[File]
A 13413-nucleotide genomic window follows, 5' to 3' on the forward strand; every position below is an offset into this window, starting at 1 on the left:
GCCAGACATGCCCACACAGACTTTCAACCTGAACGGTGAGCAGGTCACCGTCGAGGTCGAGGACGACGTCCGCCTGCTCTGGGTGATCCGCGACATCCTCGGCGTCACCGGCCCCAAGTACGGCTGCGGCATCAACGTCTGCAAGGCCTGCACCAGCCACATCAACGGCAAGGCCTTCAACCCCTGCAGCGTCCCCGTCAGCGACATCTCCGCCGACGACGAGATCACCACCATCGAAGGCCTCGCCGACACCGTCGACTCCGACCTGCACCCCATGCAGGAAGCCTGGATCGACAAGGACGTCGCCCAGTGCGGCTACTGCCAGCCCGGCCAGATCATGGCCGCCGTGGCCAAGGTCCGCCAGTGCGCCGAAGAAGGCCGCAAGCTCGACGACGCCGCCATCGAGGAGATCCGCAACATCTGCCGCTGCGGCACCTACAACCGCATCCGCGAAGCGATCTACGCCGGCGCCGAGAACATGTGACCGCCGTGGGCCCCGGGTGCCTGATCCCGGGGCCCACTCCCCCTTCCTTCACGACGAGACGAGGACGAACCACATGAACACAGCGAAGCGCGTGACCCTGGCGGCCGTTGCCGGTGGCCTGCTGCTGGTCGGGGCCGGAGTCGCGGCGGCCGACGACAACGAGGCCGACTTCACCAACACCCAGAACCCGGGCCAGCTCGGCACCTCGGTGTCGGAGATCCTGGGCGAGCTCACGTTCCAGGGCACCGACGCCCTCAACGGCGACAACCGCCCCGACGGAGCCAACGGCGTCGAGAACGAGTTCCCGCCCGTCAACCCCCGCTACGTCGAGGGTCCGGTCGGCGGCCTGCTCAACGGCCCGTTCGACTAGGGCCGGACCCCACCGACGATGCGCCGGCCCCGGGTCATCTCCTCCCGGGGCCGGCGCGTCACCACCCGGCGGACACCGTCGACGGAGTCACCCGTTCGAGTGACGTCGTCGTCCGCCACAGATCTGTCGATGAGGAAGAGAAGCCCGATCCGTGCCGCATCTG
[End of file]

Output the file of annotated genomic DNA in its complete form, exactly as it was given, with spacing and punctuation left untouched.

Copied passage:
A 13413-nucleotide genomic window follows, 5' to 3' on the forward strand; every position below is an offset into this window, starting at 1 on the left:
GCCAGACATGCCCACACAGACTTTCAACCTGAACGGTGAGCAGGTCACCGTCGAGGTCGAGGACGACGTCCGCCTGCTCTGGGTGATCCGCGACATCCTCGGCGTCACCGGCCCCAAGTACGGCTGCGGCATCAACGTCTGCAAGGCCTGCACCAGCCACATCAACGGCAAGGCCTTCAACCCCTGCAGCGTCCCCGTCAGCGACATCTCCGCCGACGACGAGATCACCACCATCGAAGGCCTCGCCGACACCGTCGACTCCGACCTGCACCCCATGCAGGAAGCCTGGATCGACAAGGACGTCGCCCAGTGCGGCTACTGCCAGCCCGGCCAGATCATGGCCGCCGTGGCCAAGGTCCGCCAGTGCGCCGAAGAAGGCCGCAAGCTCGACGACGCCGCCATCGAGGAGATCCGCAACATCTGCCGCTGCGGCACCTACAACCGCATCCGCGAAGCGATCTACGCCGGCGCCGAGAACATGTGACCGCCGTGGGCCCCGGGTGCCTGATCCCGGGGCCCACTCCCCCTTCCTTCACGACGAGACGAGGACGAACCACATGAACACAGCGAAGCGCGTGACCCTGGCGGCCGTTGCCGGTGGCCTGCTGCTGGTCGGGGCCGGAGTCGCGGCGGCCGACGACAACGAGGCCGACTTCACCAACACCCAGAACCCGGGCCAGCTCGGCACCTCGGTGTCGGAGATCCTGGGCGAGCTCACGTTCCAGGGCACCGACGCCCTCAACGGCGACAACCGCCCCGACGGAGCCAACGGCGTCGAGAACGAGTTCCCGCCCGTCAACCCCCGCTACGTCGAGGGTCCGGTCGGCGGCCTGCTCAACGGCCCGTTCGACTAGGGCCGGACCCCACCGACGATGCGCCGGCCCCGGGTCATCTCCTCCCGGGGCCGGCGCGTCACCACCCGGCGGACACCGTCGACGGAGTCACCCGTTCGAGTGACGTCGTCGTCCGCCACAGATCTGTCGATGAGGAAGAGAAGCCCGATCCGTGCCGCATCTG